While Texas residents can openly brag about no state income tax, homeowners here pay pretty steep property taxes. Living in the Friendly State offers a lower than average cost of living, but paying for property taxes has become increasingly burdensome for some homeowners. That’s because one of the side effects of having some of the fastest-growing cities in the U.S. is increasing property values. Recently, the state’s top politicians have proposed a solution to run-away property taxes in Texas.
On April 10, Gov. Greg Abbott, Lt. Gov. Dan Patrick and Speaker of the House Dennis Bonnen outlined their plan to increase the Texas sales tax rate from 6.25 percent of the purchase price to 7.25 percent. To put that into perspective, it would mean that Texas consumers will start paying an additional penny to the state for every $1 spent on most goods and services.
To further support protecting Texas homeowners from being overrun with out-of-control property tax growth, two other bills have been proposed to keep homeowners from being overburdened with property taxes. Senate Bill 2 and House Bill 2 propose limiting how much local governments like cities and counties can grow their budgets each year. Texas Realtors came from around the state to voice their support for the bills at the State Capitol last month.
According to the plan, an additional penny of sales tax per dollar could replace $5 billion in property taxes for residential and commercial properties. Furthermore, the sales tax increase could eliminate what’s known as the Robin Hood effect of the current school finance system. With the Robin Hood effect, school districts are forced to return revenue to the state.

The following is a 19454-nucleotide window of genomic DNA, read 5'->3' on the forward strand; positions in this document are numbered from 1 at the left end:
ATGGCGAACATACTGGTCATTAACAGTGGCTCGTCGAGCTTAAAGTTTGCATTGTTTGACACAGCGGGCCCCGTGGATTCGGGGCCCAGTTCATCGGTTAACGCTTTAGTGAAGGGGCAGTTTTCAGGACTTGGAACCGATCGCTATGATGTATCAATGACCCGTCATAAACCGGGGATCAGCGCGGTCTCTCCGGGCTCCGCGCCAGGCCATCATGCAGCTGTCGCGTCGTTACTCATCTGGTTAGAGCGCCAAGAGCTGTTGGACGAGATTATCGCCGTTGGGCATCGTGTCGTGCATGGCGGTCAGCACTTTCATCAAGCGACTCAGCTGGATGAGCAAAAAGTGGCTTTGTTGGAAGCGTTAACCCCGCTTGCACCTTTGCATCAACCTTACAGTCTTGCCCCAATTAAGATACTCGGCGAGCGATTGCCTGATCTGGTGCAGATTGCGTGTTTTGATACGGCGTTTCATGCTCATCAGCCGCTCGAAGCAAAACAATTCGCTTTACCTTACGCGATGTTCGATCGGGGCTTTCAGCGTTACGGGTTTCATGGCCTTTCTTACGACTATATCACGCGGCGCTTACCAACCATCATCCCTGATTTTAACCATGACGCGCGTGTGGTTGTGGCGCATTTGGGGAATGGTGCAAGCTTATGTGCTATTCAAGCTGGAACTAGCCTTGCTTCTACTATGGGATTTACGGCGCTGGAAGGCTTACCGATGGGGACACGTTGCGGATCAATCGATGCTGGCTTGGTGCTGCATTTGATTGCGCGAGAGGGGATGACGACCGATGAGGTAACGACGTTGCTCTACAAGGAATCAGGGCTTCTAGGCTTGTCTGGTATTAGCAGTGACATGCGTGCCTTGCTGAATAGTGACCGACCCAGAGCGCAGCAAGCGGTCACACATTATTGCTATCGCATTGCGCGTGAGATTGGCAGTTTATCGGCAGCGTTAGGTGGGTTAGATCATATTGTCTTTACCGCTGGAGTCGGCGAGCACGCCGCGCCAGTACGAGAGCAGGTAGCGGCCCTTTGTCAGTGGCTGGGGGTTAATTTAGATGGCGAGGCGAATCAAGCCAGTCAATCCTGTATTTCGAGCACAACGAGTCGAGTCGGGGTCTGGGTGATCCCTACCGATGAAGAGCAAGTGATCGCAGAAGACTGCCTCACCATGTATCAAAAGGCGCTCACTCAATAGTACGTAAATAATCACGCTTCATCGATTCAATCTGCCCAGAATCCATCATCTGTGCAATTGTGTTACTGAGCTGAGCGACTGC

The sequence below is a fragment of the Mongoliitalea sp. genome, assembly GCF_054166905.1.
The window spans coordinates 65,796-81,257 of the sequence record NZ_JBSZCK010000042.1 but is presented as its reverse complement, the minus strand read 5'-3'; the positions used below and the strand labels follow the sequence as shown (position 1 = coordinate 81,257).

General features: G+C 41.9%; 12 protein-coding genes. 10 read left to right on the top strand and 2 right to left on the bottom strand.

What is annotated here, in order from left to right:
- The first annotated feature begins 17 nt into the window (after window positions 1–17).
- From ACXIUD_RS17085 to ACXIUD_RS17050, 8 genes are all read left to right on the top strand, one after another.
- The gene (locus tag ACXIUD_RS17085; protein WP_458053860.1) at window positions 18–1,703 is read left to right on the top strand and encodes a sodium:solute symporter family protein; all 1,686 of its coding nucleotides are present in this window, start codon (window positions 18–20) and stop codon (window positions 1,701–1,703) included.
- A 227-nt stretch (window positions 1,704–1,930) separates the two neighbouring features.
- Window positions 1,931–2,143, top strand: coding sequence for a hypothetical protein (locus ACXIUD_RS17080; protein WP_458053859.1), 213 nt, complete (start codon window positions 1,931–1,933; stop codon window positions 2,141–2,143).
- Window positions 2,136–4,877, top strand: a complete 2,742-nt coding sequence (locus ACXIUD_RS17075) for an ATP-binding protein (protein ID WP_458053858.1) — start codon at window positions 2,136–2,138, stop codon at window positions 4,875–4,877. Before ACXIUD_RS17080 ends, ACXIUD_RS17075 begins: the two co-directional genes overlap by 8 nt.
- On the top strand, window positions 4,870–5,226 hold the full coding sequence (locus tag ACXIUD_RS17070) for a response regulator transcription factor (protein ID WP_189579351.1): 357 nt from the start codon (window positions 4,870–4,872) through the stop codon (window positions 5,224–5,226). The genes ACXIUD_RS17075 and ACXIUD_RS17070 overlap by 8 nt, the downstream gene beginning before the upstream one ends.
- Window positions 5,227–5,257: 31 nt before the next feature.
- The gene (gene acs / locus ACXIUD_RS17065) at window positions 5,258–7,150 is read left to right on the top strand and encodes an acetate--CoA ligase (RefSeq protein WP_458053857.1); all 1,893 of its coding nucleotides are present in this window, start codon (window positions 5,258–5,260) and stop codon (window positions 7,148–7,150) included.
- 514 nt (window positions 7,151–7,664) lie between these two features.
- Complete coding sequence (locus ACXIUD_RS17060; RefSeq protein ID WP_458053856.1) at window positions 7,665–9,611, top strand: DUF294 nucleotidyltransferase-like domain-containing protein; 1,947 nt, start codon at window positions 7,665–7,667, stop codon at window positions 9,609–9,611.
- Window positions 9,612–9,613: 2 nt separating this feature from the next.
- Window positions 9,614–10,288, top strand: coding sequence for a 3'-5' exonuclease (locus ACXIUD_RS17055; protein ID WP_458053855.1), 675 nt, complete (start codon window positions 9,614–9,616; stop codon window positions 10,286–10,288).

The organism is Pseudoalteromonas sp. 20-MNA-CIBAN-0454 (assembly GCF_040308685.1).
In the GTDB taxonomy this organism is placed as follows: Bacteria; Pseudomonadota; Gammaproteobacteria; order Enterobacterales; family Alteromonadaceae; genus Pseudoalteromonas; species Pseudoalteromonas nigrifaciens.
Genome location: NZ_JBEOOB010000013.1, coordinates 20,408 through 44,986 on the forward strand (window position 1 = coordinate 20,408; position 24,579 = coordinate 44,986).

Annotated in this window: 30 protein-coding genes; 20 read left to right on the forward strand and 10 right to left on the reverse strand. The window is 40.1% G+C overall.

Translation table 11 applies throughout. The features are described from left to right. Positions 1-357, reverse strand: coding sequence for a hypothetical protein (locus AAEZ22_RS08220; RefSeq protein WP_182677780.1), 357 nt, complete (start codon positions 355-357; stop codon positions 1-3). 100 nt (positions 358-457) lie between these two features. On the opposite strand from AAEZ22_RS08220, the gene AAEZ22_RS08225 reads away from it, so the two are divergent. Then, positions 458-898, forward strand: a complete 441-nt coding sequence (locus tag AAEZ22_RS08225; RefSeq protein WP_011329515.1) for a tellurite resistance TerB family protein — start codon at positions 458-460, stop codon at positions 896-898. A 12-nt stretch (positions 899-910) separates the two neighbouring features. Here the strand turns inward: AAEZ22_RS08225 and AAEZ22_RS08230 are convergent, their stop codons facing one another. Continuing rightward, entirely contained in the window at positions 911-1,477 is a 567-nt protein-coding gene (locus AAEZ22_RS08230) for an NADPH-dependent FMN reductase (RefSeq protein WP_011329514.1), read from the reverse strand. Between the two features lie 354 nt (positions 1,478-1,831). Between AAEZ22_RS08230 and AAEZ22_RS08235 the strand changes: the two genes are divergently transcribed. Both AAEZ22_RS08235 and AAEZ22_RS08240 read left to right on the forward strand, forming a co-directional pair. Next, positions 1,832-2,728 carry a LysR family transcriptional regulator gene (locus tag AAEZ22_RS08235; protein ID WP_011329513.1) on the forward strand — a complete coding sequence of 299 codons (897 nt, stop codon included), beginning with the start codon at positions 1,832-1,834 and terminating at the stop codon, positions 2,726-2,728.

“Today we are introducing a sales tax proposal to buy down property tax rates for all Texas homeowners and businesses, once Senate Bill 2 or House Bill 2 is agreed to and passed by both Chambers,” according to the statement sent out on behalf of the politicians proposing the bills at the Texas State Capitol. “If the one-cent increase in the sales tax passes, it will result in billions of dollars in revenue to help drive down property taxes in the short and long term.”
Other ideas that aim to reduce the property tax burden for Texas homeowners include the House Democratic Caucus support of a bill to double the homestead exemption. This would have no benefit for business and add an ongoing cost to the state government.
The conservative-leaning Texas Public Policy Foundation applauded the combined efforts of a tax swap and a local revenue cap to control property tax growth.
“Texans demanded bold reform for real property tax cuts and it appears Gov. Abbott, Lt. Gov. Patrick, and Speaker Bonnen have crafted a proposal that could achieve this result,” TPPF CEO Kevin Roberts said. “We are pleased to hear the plan will dedicate all new sales tax revenue to property tax cuts and takes a strong step toward delivering on their promises.”
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